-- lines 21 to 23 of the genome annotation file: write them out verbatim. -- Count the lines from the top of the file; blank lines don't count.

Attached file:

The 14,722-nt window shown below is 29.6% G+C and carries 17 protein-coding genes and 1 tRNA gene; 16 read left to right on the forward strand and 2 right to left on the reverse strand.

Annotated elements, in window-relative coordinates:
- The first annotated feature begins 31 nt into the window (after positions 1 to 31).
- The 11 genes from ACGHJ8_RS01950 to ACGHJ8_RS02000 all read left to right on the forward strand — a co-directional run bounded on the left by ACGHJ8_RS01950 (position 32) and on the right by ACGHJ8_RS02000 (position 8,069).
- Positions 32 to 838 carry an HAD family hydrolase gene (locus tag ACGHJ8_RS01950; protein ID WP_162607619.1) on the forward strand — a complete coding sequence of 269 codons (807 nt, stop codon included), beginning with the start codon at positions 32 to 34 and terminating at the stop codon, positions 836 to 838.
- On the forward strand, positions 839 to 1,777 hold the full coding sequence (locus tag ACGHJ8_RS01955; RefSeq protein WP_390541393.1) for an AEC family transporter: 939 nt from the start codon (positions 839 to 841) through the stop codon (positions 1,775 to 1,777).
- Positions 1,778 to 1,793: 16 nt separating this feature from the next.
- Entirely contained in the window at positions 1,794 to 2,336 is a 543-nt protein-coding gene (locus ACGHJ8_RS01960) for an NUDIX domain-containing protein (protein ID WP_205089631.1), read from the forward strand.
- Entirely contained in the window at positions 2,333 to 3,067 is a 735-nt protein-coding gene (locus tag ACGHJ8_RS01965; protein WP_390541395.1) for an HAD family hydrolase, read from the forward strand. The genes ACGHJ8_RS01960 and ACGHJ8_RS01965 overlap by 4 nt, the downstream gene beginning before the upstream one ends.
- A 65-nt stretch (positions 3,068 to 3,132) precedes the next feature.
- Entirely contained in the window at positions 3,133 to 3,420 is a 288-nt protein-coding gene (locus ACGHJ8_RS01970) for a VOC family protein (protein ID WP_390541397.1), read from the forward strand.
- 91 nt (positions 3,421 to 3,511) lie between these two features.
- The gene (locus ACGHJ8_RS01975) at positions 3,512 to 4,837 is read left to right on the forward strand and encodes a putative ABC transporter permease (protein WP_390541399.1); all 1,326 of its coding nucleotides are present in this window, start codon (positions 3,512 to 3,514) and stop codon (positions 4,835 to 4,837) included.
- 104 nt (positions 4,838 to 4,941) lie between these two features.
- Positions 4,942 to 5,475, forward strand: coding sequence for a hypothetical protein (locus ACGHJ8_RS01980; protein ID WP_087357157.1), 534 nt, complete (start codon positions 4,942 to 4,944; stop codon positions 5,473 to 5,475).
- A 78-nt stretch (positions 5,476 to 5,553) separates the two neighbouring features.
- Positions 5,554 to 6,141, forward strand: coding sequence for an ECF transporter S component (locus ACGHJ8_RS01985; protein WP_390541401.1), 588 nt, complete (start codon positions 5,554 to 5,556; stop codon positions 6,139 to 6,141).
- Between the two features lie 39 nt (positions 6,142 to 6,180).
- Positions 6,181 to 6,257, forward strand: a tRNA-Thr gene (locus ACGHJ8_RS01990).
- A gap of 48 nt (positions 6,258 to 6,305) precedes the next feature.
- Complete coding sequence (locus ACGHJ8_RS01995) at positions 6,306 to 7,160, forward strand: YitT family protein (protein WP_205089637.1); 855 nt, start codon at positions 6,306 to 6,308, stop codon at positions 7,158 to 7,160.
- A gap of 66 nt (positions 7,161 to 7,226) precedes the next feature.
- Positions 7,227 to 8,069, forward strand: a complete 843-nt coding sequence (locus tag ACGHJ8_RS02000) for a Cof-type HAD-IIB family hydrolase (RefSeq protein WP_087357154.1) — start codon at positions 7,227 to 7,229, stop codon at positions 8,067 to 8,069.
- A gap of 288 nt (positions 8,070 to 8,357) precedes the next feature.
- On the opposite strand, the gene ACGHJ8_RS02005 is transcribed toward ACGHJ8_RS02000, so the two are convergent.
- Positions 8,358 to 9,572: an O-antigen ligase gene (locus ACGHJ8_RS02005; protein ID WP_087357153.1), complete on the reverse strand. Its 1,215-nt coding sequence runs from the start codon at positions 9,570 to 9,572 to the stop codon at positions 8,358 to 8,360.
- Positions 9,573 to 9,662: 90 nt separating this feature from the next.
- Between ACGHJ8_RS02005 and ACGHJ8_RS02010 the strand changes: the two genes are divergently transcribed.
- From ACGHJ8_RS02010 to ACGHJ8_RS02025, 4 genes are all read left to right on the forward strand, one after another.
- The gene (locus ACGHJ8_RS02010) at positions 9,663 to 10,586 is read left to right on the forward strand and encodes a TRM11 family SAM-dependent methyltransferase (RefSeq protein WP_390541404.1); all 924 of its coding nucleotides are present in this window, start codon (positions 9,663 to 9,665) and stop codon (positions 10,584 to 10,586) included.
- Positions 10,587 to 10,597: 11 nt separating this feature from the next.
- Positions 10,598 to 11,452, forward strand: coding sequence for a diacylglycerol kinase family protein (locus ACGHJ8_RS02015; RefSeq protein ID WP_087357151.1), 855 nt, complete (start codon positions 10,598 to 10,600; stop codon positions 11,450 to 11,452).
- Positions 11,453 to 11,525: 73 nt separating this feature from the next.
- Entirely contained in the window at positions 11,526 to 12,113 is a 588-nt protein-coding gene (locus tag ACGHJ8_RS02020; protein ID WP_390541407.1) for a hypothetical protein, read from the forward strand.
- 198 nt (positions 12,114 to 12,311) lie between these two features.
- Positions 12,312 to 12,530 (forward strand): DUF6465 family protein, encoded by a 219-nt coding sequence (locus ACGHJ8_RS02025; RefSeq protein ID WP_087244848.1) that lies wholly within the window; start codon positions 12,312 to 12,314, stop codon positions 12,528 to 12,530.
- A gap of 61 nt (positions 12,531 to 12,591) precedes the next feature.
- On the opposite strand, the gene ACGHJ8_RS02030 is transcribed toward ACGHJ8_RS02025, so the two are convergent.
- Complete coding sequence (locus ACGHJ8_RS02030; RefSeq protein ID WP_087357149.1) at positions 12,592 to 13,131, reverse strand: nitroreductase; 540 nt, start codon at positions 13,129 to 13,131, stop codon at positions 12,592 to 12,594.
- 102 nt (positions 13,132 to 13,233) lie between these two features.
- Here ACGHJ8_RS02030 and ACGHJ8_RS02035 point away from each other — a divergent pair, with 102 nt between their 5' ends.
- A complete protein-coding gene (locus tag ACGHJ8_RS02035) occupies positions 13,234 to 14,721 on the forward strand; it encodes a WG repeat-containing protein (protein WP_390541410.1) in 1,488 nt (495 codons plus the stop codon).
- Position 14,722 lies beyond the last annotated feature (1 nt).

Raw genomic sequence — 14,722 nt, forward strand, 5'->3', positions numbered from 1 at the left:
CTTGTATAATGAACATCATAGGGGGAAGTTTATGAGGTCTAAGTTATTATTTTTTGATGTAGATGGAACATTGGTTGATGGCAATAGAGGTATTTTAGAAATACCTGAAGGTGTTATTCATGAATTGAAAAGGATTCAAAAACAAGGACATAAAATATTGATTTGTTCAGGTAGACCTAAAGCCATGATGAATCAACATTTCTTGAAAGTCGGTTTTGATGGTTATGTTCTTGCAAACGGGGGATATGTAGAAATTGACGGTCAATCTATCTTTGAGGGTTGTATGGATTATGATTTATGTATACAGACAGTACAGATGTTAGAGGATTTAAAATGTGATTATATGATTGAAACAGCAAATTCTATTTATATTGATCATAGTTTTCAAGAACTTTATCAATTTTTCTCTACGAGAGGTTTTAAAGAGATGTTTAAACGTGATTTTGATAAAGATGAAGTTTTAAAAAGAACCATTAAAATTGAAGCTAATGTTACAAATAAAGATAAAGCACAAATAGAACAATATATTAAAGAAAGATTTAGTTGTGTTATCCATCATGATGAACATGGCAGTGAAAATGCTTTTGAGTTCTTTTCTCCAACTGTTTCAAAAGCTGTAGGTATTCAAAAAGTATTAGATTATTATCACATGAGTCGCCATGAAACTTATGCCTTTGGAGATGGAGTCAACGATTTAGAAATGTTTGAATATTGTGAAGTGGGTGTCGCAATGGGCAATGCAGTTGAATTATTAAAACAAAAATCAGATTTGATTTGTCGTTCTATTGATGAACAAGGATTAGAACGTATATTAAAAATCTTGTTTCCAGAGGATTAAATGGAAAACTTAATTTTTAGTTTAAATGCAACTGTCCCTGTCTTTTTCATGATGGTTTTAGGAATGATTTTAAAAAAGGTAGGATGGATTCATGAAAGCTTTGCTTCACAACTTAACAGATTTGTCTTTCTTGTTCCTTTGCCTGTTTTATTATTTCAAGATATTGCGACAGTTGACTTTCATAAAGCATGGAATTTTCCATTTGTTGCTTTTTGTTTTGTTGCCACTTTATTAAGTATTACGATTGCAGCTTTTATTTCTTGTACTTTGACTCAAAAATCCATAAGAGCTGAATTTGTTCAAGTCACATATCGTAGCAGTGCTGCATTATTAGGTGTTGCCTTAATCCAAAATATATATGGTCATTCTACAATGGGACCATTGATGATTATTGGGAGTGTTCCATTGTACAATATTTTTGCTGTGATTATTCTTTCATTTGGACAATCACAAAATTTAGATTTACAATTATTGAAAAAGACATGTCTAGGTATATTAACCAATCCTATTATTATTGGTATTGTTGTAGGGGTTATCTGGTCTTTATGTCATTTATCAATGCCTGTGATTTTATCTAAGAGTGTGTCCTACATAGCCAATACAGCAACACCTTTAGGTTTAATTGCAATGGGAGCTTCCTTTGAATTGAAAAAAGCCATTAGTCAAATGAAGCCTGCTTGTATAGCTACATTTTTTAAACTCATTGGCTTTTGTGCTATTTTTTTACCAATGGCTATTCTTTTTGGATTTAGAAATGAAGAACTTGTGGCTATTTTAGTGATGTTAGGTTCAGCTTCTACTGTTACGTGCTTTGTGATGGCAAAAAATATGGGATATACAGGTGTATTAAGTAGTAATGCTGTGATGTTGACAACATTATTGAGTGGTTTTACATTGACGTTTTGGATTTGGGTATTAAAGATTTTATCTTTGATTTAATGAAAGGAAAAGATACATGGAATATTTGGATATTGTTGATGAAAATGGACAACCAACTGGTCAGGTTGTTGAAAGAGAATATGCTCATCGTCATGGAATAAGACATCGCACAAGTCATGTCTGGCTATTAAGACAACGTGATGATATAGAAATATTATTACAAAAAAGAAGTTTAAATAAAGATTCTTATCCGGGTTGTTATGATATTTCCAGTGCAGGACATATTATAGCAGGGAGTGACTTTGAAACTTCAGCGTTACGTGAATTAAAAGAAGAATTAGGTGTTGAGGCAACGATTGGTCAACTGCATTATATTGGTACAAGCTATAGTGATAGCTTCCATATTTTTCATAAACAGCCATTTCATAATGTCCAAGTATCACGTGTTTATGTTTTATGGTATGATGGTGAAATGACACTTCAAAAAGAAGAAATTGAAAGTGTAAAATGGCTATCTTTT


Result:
- Complete coding sequence (locus ACGHJ8_RS01995) at positions 6,306 to 7,160, forward strand: YitT family protein (protein WP_205089637.1); 855 nt, start codon at positions 6,306 to 6,308, stop codon at positions 7,158 to 7,160.
- A gap of 66 nt (positions 7,161 to 7,226) precedes the next feature.
- Positions 7,227 to 8,069, forward strand: a complete 843-nt coding sequence (locus tag ACGHJ8_RS02000) for a Cof-type HAD-IIB family hydrolase (RefSeq protein WP_087357154.1) — start codon at positions 7,227 to 7,229, stop codon at positions 8,067 to 8,069.